Head injury claimed life of girl found burnt in rubbish skip

MURDER TRIAL … Zimbabwean nationals Edward Nkata, Rachael Kureva and Caroline Nkata (from left) are being prosecuted in connection with the death of Kureva’s daughter, who died at the age of nine. Photo: Werner Menges

A nine-year-old child whose body was found burnt in a rubbish skip in Windhoek near the start of 2020 died due to a head injury, a medical doctor testified in the Windhoek High Court yesterday.

“This girl died as a result of blunt force trauma to the head,” medical doctor Simasiku Kabanje said in testimony heard by judge Philanda Christiaan.

Kabanje, who carried out a post-mortem examination on Akundaishe Chipomho (9), said she died due to a head injury that included bruising of her brain and bleeding in her head.

He also found indications that Akundaishe had previously had a head injury that included bleeding on her brain as well, and concluded that the previous injury had been caused by an assault, Kabanje said.

He gave his testimony in the trial of Akundaishe’s mother, Rachael Kureva (41), and a married couple, Edward Nkata (41) and Caroline Nkata (40), who are facing a count of murder in connection with the girl’s death. The Nkata couple and Kureva denied guilt on 10 charges – including a count of murder, two charges of attempted murder, two counts of assault with intent to do grievious bodily harm, and charges of failing to provide adequate medical assistance to an injured child and defeating or obstructing the course of justice when their trial began on Monday.

The Nkatas, who are Zimbabwean citizens, pleaded guilty on one further charge, admitting they were illegally in Namibia from 16 June 2019 to 26 January 2020, after the expiry of a two-year employment permit on which they had been staying in the country from June 2017.

The Nkatas and Kureva, who is also a Zimbabwean national, are accused of murdering Akundaishe in Windhoek between 23 and 25 January 2020, and of trying to hide the killing by placing her body in a rubbish skip and setting it on fire.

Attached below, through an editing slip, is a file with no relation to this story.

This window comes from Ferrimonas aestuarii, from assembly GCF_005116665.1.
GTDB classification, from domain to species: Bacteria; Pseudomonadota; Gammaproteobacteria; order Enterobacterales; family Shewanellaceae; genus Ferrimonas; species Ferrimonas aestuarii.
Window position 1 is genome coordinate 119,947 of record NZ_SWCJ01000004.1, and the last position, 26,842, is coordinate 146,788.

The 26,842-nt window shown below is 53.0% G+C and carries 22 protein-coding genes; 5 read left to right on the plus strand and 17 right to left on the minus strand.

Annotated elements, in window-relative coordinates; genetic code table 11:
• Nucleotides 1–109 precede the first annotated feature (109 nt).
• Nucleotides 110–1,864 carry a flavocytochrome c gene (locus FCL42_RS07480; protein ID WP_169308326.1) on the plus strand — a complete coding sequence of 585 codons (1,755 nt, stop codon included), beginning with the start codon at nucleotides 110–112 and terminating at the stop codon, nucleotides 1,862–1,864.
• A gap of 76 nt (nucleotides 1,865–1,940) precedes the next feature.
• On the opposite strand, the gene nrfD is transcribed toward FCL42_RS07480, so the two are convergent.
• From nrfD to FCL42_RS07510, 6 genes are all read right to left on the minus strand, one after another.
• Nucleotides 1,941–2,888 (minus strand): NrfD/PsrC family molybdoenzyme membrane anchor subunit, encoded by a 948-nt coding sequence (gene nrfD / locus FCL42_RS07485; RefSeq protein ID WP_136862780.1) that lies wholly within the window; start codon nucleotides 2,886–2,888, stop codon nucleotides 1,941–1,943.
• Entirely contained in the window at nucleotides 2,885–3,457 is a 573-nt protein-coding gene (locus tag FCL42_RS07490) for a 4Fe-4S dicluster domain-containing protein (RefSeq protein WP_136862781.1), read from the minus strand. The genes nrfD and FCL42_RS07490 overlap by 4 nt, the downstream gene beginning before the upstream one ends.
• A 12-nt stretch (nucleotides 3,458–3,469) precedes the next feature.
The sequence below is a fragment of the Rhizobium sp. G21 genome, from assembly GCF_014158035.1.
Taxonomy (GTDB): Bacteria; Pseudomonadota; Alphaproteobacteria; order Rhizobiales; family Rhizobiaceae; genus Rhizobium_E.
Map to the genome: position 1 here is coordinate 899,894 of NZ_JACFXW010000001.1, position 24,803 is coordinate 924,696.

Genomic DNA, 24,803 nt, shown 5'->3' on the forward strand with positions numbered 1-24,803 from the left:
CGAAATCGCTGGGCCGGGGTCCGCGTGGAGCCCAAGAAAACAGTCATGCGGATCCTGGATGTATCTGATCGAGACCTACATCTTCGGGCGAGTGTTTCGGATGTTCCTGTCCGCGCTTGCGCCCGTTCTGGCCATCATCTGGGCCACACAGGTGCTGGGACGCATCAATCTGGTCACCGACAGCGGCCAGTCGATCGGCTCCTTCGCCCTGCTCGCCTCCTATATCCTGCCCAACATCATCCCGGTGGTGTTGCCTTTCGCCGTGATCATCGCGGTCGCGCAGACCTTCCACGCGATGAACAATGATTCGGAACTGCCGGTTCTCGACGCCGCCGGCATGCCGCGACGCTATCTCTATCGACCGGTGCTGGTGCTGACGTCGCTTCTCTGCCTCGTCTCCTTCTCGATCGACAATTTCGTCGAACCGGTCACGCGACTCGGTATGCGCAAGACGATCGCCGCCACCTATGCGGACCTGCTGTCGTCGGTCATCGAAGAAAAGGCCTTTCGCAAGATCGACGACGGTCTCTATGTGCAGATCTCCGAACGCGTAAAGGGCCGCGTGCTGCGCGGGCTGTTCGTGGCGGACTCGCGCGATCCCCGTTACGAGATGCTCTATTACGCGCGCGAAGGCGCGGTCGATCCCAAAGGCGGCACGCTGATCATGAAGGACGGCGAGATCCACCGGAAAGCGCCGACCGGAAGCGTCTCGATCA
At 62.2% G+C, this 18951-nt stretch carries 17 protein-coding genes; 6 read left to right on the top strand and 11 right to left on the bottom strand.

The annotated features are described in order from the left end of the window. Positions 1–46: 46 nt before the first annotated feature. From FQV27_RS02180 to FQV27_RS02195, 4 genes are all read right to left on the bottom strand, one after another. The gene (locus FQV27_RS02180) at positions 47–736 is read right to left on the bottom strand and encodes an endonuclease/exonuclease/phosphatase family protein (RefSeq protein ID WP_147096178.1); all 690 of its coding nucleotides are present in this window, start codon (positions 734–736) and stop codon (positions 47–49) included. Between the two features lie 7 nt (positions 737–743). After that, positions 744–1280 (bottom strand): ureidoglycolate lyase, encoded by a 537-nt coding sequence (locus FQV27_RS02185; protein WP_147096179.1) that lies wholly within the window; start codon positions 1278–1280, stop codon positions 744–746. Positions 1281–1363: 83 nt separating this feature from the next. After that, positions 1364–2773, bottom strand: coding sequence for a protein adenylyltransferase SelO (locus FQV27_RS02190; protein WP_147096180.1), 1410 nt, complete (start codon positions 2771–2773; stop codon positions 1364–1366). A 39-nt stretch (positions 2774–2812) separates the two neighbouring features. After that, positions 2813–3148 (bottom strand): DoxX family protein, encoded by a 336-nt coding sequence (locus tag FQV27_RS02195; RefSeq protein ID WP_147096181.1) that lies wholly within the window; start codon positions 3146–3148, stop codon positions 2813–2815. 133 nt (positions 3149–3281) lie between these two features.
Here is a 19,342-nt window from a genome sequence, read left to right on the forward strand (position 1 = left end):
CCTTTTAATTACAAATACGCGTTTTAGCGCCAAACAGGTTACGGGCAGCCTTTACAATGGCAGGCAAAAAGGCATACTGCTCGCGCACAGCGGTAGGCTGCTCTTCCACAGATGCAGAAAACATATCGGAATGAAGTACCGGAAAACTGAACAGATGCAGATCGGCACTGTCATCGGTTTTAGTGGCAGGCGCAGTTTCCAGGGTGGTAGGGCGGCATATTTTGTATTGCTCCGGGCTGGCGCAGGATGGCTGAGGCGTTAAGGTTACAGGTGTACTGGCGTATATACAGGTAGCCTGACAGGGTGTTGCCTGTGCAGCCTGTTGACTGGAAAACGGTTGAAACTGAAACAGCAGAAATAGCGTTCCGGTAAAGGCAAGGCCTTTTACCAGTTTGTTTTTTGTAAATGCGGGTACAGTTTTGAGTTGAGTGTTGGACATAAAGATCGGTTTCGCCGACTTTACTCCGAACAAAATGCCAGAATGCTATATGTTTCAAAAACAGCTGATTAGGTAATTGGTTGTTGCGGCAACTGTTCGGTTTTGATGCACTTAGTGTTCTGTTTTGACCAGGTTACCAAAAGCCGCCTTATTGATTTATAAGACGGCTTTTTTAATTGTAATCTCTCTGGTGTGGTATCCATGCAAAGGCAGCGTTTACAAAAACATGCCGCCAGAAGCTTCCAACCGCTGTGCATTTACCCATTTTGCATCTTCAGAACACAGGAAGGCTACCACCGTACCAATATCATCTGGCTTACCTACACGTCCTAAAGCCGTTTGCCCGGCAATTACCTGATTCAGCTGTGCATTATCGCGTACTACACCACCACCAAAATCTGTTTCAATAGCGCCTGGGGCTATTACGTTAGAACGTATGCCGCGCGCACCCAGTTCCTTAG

The state is alleging that during the period from September to December 2019 the girl was also assaulted at a flat in the Rhino Park area of Windhoek, where she lived with her mother, the Nkatas and the couple’s children.

It is also alleged that no medical assistance was given to Akundaishe, despite her having visible injuries as a result of the assaults.
Kureva was employed as a nurse at the time of the alleged incidents.

The state is alleging that after the assault in which Akundaishe was fatally injured, she was left in an unconscious state in a garage at the flat, where she died.

After her death, her body was removed from the flat, dumped in a rubbish skip nearby and set alight, it is alleged as well.
The body was found on 25 January 2020.

Kabanje told the court he did not find soot in Akundaishe’s trachea when he carried out an autopsy on her body, which indicated she was not alive when her body was burnt.

He also said he noticed an injury to her lower abdomen that in his opinion had been caused by blunt impact.

If she received emergency medical care, Akundaishe could have survived the head injury that claimed her life, Kabanje said as well.

A previous witness, Ester Nkhata, told the court on Wednesday that when she went to visit Edward Nkata in a Windhoek hospital after he had been injured in a car accident following his arrest, he told her: “I beat up the child.”

She also spoke to Kureva and Caroline Nkata about Akundaishe’s death, she said.

Caroline Nkata, she said, told her: “It was Edward who beat up the child.”

Nkhata added that Kureva said: “Edward beat up the child, and the child could have been beaten at a wrong place.”

The trial is scheduled to continue on 15 July.

The three accused are being held in custody.

Stay informed with The Namibian – your source for credible journalism. Get in-depth reporting and opinions for only N$85 a month. Invest in journalism, invest in democracy –
Subscribe Now!

Latest News